Bulgaria’s Constitutional Court last week repealed a 20% fee that the government had imposed on the income of solar PV and wind energy producers in January.
PV and wind producers will not be charged the fee as of August 10 following the court’s decision, handed down on July 31. The ruling has no retroactive effect, therefore solar PV and wind power producers will not be refunded the fee payments collected since January and which, according to the Bulgarian Photovoltaic Association (BPVA), amount to about 50 million ($67 million).
BPVA’s Desislava Lesova told pv magazine that the association firmly believed "the unconstitutionally gathered 50 million should be given directly as aid to energy poor families and not be used as a buffer in the budget, as initially planned by the minister of finance."
The industry was also disappointed by the Constitutional Court decision not to revoke the other part of the law passed in January that applies limitations in the hours of solar PV and wind power generation for which feed-in tariffs (FITs) are paid.
Specifically, apart from the 20% fee, the amendment to the Renewable Energy Sources Act that entered into force in January also provided a cap on the hours of generation from PV and wind plants for which FITs are paid on an annual basis. In real terms this means solar PV and wind plants are remunerated a FIT for only a number of hours that are subject to a cap.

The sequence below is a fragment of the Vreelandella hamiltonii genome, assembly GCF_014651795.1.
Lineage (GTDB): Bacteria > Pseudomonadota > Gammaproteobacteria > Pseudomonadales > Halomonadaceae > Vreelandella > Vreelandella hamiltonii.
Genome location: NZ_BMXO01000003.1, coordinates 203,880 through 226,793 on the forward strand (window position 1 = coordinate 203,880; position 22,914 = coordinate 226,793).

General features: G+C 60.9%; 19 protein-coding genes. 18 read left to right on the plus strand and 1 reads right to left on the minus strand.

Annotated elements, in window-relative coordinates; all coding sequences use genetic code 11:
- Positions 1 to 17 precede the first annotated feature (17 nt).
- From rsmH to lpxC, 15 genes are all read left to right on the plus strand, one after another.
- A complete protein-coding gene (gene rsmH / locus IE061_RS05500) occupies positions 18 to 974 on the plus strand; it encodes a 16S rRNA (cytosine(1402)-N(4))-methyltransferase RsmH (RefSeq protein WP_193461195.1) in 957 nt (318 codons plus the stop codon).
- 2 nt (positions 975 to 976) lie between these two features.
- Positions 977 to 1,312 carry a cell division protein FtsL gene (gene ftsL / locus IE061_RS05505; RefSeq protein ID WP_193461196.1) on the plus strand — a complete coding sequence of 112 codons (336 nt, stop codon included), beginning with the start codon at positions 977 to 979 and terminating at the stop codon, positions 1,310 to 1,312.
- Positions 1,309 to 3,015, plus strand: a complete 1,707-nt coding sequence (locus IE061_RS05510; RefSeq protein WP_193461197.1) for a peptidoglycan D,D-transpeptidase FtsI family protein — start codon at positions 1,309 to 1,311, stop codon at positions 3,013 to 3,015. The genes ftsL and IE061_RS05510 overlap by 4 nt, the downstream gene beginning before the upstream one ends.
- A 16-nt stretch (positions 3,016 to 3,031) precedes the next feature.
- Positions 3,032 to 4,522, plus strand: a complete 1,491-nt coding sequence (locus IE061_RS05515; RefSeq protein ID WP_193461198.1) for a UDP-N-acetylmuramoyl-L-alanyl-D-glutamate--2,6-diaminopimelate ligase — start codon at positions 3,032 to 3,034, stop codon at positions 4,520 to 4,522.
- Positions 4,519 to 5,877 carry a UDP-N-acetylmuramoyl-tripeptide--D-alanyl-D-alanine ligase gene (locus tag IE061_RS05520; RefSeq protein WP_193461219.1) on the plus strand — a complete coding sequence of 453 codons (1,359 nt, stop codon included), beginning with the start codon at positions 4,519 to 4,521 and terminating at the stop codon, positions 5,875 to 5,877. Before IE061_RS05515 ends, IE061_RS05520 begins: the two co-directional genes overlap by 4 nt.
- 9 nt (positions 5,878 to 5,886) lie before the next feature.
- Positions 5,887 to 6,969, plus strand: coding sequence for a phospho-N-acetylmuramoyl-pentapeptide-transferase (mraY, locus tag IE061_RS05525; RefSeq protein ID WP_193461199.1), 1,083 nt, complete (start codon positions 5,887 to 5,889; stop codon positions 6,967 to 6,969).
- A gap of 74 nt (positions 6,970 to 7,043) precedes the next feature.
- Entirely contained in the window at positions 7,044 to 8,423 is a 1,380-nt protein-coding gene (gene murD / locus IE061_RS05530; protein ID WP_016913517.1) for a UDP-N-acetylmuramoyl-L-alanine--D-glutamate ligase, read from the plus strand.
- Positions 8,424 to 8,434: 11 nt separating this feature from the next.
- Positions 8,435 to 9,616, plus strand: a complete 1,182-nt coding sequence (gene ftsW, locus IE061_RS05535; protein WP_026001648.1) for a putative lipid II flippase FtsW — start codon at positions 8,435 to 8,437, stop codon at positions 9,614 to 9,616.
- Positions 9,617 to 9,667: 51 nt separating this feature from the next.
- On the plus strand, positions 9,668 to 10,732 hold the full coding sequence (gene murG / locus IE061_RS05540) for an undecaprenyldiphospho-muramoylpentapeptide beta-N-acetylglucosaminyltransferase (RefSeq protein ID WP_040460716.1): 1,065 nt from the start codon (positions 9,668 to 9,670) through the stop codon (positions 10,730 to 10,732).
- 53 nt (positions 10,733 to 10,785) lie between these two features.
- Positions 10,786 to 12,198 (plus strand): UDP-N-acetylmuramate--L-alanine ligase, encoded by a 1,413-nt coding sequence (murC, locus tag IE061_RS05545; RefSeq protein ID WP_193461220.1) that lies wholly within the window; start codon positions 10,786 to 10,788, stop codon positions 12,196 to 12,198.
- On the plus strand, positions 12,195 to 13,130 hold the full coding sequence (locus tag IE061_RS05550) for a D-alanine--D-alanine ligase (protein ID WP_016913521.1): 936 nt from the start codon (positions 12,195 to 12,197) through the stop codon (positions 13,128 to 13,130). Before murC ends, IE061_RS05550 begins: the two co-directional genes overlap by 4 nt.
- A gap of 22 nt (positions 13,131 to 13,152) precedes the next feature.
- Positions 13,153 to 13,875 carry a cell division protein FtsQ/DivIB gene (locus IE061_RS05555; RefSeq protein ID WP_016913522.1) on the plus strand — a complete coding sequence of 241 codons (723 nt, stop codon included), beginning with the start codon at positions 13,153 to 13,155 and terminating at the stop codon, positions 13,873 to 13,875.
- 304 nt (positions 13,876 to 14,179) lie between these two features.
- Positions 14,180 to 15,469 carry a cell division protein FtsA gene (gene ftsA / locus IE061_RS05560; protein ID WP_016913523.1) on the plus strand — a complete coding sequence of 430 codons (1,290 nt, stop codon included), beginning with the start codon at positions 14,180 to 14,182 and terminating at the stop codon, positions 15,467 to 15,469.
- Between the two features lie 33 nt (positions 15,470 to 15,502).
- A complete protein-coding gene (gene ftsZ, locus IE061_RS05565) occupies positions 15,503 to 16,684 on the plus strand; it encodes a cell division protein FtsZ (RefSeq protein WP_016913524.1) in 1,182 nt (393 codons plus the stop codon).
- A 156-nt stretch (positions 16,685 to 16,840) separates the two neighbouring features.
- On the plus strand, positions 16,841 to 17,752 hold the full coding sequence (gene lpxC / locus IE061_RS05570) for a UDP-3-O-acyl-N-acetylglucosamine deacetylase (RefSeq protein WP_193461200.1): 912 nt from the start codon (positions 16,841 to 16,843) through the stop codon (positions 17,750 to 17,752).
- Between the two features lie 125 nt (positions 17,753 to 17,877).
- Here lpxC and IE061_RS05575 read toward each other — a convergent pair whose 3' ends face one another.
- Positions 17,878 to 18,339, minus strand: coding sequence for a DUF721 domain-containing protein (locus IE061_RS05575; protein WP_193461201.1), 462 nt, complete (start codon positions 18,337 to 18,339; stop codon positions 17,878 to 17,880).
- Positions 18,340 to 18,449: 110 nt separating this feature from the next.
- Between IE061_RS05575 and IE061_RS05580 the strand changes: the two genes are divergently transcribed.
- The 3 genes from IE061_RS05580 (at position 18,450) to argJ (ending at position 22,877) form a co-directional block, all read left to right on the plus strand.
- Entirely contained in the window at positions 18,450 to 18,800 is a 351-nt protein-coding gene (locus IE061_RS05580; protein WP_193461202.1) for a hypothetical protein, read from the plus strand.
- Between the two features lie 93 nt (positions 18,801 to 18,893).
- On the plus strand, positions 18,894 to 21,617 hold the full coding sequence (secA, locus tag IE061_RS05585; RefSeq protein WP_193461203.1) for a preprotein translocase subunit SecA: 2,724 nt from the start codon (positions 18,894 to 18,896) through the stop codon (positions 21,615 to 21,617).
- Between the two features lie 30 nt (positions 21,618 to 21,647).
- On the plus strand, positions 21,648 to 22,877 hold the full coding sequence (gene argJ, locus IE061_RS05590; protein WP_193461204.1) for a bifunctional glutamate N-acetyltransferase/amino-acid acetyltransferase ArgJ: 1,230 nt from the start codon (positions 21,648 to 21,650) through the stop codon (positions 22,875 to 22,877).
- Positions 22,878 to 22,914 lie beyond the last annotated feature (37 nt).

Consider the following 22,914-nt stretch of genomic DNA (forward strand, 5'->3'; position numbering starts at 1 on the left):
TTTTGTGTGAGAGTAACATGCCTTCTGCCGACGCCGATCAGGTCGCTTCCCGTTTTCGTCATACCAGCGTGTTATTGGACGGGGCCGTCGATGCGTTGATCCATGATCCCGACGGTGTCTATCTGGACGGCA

The repeal of the 20% fee has been accepted with relief by the country’s solar PV investors who have seen their income reduced massively in the past year.
A series of adverse government actions towards the PV sector — including the now revoked 20% fee, the limitation in the hours of solar PV generation eligible for FITs, power curtailments decided by the Electricity Market Operator discriminatorily against solar PV plants, and a permanent grid access fee applicable since March 13 — has financially exhausted renewable energy investors and brought the market to a freeze.
Not surprisingly, the newly installed PV capacity in the first half of 2014 amounts to a shockingly low 1.18 MW figure, according to information provided by the Sustainable Energy Development Agency. In 2013, solar PV installations only reached 10 MW, which is in stark contrast with the 843 MW installed in 2012.
Lesova pointed out to pv magazine that the constitutional case was opened at the request of Bulgarian President Rosen Plevneliev in January. Plevneliev had immediately opposed the amendment of the law in January and referred the case to the country’s Constitutional Court requesting it to be declared unconstitutional.
A complete review of the Bulgarian solar PV market was published in the June issue of pv magazine along with a comparison of the neighbouring yet very different Romanian PV sector.